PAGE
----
4 items from 2017
They don’t make ’em like this any more, and the original TV spots for James Gray’s accurate retelling of history almost didn’t know how to sell it. Charlie Hunnam spends his life trying to solve a riddle of the Peruvian rainforest, in between fighting in WW1 and dealing with class prejudice. Yup, one could say the picture was filmed in a ‘classic’ style . . . can a show like that find an audience these days?
Broadgreen / Amazon Studios
2016 / Color / 2:39 widescreen / 141 min. / Street Date July 11, 2017 / 34.99
Cinematography: Darious Khondji
Original Music: Christopher Spelman
From the book by David Grann
Written for the Screen and Directed by James Gray
- Glenn Erickson
Ryan Lambie Jul 7, 2017
To tie in with the Into The Unknown exhibition, on now at London's Barbican, we look at how sci-fi has become a major cultural force...
It's not always easy being geeky. The celebrated genre writer Ray Bradbury knew this all too well; as a kid growing up in the 1920s and 30s, he was intoxicated by all things otherworldly and imaginative: classic horror movies, pulp sci-fi stories about Mars, comic strips detailing the exploits of Buck Rogers. Eventually, Bradbury's peers teased him mercilessly, until, in a bid to fit in, he ripped his Buck Rogers comics to shreds. But far from helping the young Bradbury draw a line under his obsessions, the destruction of his beloved comics left him feeling unhappy and soulless.
Ryan Lambie May 31, 2017
A major exhibition at the Barbican explores the history of the sci-fi genre. We catch up with curator Patrick Gyger to tell us more...
Science fiction is now part of the mainstream. No longer confined to the pages of niche pulp magazines or cheap mass-market novels, no longer the preserve of low-budget B-movies, the genre is just about ubiquitous in modern pop culture. From hit films like Interstellar and Guardians Of The Galaxy to such TV shows as Black Mirror and best-selling novels like The Hunger Games, sci-fi has become a vital means of exploring and making sense of the world around us.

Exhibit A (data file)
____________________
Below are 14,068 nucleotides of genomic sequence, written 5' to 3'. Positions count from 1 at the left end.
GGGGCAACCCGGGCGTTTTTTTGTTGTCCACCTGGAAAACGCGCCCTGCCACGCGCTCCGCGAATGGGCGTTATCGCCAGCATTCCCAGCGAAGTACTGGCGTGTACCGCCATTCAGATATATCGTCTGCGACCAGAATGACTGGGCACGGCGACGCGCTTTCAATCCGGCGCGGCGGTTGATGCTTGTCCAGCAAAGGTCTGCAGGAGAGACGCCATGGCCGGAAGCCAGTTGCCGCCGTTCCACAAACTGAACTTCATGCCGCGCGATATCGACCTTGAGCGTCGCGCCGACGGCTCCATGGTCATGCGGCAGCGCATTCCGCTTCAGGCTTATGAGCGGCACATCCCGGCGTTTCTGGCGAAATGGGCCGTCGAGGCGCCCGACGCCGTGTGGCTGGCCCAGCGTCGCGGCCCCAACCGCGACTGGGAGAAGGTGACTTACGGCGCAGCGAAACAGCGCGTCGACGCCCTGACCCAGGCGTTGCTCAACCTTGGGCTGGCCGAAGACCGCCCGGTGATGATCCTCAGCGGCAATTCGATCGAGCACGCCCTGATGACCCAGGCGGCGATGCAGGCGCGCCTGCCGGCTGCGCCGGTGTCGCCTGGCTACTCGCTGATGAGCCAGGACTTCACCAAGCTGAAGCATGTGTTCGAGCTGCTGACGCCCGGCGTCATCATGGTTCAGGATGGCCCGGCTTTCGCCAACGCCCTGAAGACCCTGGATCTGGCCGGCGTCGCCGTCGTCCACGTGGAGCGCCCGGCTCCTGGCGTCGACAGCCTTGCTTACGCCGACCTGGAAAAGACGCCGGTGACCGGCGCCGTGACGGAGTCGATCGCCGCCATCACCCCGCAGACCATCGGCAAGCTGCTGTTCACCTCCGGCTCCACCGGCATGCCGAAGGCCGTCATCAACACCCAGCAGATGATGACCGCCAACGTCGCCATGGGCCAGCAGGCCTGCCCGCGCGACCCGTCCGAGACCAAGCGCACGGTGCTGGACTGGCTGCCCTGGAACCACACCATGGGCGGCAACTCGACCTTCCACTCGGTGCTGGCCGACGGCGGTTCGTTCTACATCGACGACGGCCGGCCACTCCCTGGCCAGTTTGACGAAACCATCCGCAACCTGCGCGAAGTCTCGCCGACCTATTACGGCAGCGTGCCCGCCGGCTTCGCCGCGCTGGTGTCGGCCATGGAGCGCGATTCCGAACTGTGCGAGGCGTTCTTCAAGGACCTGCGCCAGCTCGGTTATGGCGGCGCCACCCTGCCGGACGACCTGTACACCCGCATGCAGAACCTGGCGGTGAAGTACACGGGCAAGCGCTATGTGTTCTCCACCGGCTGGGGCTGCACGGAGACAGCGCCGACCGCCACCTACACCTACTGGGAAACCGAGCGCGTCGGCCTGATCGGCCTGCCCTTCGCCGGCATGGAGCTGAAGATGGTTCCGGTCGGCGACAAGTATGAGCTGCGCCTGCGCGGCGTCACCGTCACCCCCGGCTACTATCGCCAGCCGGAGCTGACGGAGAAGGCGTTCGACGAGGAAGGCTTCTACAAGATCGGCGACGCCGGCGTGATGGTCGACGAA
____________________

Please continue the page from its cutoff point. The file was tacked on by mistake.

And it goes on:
For proof, look no further than Into The Unknown: A Journey Through Science Fiction, a major new exhibition which starts at the Barbican Centre on the 3rd June. »
Louisa Mellor Mar 16, 2017
Fans of BBC Radio 4's Dangerous Visions sci-fi strand might like to know that a new season of dramas celebrating nineteenth century adventure fiction is poised for take off. The station will be venturing into the unknown with a half-hour documentary on the cultural legacy of the adventure novel airing at 10.30am this Saturday.
That's followed by the first instalment of a two-part Jules Verne dramatisation, Journey To The Centre Of The Earth, airing at 3pm on Sunday. The story of an eccentric professor's obsessive and dangerous voyage miles below the Earth's surface, it sounds like just the thing to transport us »
4 items from 2017
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